The prospect of trying to fight my way out of my worst episode, just to fall back into another potentially even worse episode, was terrifying. 

In an interview with CBC, psychiatrist Dr. Judson Brewer said that humans can become addicted to worry and anxiety, and just like any other addiction our brain can learn to crave the sensation of worry.

I am only comfortable enough in saying this because of those lovely, deep 3 a.m. talks with friends. Those conversations were part of what helped me realize I was not alone in this experience. 

That’s the good news: You’re not alone.

There are places you can turn to for help.

If you’re struggling, please consider reaching out to Concordia’s Counselling and Psychological services.

The road to happiness is paved with… self-help books?

Is the solution to mental wellness finally here, or is it just another fad?

In the 1980s, a psychological theory became all the rage in North America and started to be implemented in institutions across Canada and the United States. You might be familiar with it; it’s now known as the self-esteem movement.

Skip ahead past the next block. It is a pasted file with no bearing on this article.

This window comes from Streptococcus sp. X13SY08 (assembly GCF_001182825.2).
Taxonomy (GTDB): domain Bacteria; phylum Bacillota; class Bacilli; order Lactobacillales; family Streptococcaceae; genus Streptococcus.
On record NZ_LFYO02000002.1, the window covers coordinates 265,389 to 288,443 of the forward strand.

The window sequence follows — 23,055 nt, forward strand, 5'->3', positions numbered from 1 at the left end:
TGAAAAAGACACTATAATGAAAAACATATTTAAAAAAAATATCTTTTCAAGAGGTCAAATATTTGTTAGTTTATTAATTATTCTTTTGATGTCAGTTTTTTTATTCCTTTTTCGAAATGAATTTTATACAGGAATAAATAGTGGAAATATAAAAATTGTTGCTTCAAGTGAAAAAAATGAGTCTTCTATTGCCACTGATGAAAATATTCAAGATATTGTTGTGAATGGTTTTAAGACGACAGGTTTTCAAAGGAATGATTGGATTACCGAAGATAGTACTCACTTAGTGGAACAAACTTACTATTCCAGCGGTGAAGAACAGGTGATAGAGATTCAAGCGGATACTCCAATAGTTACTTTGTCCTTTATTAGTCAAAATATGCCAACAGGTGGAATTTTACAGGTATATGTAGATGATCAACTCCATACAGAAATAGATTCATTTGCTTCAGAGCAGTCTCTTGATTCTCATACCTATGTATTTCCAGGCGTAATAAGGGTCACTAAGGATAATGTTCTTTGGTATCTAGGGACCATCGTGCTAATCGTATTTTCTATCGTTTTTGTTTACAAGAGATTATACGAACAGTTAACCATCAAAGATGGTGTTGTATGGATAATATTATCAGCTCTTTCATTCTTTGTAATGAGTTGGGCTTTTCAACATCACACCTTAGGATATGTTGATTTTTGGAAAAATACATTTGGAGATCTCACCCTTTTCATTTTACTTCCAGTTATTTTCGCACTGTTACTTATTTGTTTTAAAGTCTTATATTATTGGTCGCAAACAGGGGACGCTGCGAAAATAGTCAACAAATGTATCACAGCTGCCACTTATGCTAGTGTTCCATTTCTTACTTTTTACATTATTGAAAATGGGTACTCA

It was based on The Psychology of Self-Esteem, a book originally published in 1969 by Nathaniel Branden, which essentially explains that the key to happiness and success is to work on building a positive self-image for everyone. As the literature on this topic grew, it caught the attention of Californian legislator John Vasconcellos, who loved the idea so much he started funding initiatives to make it a greater part of his state’s policies.

All of a sudden, schools were giving out participation medals by the handfuls and finding ways to compliment children no matter what. Educators found all sorts of ways of minimizing the concepts of “winner” and “loser” in the activities they organized.

And this went on into the 90s. Today, we know that that was complete nonsense; you can’t tell a kid they’re special and coddle them and expect them to continue breaking down barriers and outdoing themselves in everything they undertake. One day they will step into reality and realize that if everyone is unique, then that means no one is.